I entered into a very good Twitter debate today. I’d seen a thread earlier in the day where some folks with traditional leanings were highlighting the lack of merit they give to some more contemporary music. To say this struck a nerve with me is too strong, but it did hit a sensitive spot.

My personal taste in liturgical music is more traditional than contemporary as a rule, I still love the old hymns like Faith of Our Fathers, Oh Bread of Heaven, Soul of my Saviour etc, I always will, and I love it when they are used. I love sacred music, O Vos Omnes, Beati Quorum Via, Miserere Mei Deus and the like, I can lose myself in it all day.

There are some contemporary hymns I like, Christ Be Our Light is one I will always love. Partly because I am such a huge fan of Bernadette Farrell, more for her social action work (which kicks rubbish out of anyone else in the world ever, who I have met) than her music. Be Not Afraid I want to be carried out to at my requiem, and Tell Out My Soul, lifts my spirits every time.
(as an aside, today has been a very very hard day, I’ve been singing ‘Tell Out’ ad nauseum)

I have reported before that I see so much more denigration of contemporary liturgical tastes by traditionalists than comes the other way. And very often when they denigrate they go for it hammer and tongs. Some traditionalists might say ‘and rightly so’, but no, not rightly so.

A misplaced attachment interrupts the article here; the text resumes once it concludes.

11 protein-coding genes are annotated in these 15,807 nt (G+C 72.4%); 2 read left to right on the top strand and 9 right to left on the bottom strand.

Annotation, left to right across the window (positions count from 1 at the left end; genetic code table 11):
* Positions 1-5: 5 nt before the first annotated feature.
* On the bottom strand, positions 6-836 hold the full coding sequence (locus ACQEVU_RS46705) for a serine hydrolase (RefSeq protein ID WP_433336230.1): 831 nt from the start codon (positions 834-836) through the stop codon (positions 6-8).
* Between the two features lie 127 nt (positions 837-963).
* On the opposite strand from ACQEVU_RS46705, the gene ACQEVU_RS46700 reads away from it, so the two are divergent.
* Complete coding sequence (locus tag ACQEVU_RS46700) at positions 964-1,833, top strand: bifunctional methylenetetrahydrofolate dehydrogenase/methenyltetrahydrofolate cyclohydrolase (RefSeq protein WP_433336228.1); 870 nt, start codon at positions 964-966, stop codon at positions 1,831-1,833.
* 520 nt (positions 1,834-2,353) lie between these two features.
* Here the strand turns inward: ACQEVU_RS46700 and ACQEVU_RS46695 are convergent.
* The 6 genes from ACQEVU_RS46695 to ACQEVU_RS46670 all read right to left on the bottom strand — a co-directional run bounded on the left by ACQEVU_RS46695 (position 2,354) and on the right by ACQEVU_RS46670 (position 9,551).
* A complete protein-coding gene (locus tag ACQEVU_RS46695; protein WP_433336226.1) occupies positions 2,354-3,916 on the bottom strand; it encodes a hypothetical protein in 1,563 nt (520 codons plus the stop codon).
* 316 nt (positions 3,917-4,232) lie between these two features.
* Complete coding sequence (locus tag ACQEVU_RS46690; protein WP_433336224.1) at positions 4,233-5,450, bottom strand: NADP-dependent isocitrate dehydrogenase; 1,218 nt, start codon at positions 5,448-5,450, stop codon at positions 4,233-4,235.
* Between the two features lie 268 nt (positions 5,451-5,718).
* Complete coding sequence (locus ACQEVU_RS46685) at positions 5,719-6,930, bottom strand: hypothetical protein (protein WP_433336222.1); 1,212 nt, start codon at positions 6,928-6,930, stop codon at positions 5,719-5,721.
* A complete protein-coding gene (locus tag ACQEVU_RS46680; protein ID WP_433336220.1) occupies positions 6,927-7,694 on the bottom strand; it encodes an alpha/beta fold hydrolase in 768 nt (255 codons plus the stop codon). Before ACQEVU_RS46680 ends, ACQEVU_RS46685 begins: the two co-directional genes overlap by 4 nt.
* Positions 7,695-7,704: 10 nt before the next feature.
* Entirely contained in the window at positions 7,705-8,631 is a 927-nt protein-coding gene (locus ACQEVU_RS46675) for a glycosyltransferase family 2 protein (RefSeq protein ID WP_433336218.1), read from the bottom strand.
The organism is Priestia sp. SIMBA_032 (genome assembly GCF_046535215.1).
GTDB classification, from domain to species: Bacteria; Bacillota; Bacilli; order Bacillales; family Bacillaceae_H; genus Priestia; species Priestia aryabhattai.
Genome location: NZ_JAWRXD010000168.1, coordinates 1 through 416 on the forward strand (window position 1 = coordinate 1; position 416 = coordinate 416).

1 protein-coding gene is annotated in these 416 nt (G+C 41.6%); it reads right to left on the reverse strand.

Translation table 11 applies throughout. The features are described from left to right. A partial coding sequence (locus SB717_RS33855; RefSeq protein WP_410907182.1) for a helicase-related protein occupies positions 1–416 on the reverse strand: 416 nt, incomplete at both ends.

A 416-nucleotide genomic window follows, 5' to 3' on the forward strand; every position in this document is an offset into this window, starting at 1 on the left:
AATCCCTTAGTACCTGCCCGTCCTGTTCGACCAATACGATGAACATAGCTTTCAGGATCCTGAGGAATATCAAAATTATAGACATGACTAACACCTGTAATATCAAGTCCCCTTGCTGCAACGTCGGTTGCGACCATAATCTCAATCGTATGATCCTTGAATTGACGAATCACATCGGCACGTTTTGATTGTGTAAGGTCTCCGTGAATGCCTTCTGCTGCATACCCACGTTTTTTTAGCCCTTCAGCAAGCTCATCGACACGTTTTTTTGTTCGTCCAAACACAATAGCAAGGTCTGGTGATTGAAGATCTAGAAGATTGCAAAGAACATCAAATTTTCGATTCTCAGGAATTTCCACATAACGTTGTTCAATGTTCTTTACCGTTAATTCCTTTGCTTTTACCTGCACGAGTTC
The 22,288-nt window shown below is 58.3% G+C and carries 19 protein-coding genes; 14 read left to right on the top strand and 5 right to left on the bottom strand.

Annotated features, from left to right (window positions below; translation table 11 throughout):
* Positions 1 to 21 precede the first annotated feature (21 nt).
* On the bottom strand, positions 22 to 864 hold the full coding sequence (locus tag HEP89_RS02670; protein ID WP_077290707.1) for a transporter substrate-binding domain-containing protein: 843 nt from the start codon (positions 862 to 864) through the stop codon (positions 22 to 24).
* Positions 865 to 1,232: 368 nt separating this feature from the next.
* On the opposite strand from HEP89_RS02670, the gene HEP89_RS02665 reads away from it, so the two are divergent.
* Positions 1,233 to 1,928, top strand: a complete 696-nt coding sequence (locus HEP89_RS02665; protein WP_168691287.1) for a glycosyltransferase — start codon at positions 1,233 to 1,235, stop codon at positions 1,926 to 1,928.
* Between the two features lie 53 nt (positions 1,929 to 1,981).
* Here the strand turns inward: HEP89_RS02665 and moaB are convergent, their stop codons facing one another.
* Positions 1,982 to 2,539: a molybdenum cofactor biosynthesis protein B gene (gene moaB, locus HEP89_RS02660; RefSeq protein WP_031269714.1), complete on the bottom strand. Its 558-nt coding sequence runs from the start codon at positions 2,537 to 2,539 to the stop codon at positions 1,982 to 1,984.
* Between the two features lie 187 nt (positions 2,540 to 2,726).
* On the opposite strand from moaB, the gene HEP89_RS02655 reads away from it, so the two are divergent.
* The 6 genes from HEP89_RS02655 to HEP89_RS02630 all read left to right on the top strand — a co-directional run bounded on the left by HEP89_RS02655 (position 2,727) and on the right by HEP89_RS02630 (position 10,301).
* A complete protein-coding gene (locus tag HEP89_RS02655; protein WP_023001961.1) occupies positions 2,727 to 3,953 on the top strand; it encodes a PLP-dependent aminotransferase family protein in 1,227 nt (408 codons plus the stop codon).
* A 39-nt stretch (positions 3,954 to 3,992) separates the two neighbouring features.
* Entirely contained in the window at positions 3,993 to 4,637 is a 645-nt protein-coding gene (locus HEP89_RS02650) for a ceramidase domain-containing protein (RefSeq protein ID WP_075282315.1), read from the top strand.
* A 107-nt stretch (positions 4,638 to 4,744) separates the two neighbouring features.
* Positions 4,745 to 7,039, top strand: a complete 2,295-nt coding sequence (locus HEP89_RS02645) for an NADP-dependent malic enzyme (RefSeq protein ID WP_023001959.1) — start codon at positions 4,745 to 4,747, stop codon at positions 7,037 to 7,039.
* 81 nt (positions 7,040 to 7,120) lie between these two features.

Something I have seen, not a lot, but enough, is a person who not as secure in their faith as they would like to be, having their tastes, the tastes God gave them, being derided by those who are more secure. I have seen someone told, quite vitriolically, “That’s not a hymn, that’s a nursery rhyme” (I omitted an adjective there) which cut the poor chap to the quick, i know he continued to go to Mass, but never again to that church, never again with his community.

Traditionalist will always dislike the contemporary, Edwardian house fans would not be carried into church in a 60’s through lounge kitchenette special, Fans of Fragonard, Goya or Turner would set Hodgkinites alight for heresy, fans of Euripides would not look at a Dickens, let alone a La Plante, it’s ever been thus and ever will.

But in matters of spirituality it’s different, very very different. The Church is huge, and encompases all sorts of people, with all sorts of tastes and all sorts of abilities to find a way to praise and glorify the heavenly Father of us all. At no point in scripture are we told ‘down with this sort of thing’, but we are told to be kinds and gentle to one another, to look for the things of mutual upbuilding and to love one another. We don’t do that by being unpleasant to each other, or about each other to our friends with similar tastes and sensitivities.

If you can do so with a clear conscience then by all means do, but that’s rather like the 70s error of telling the faithful “it’s down to your own conscience”, it’s not actually, just read the short reading in this evenings Vespers (week 3 Romans 12: 9-12)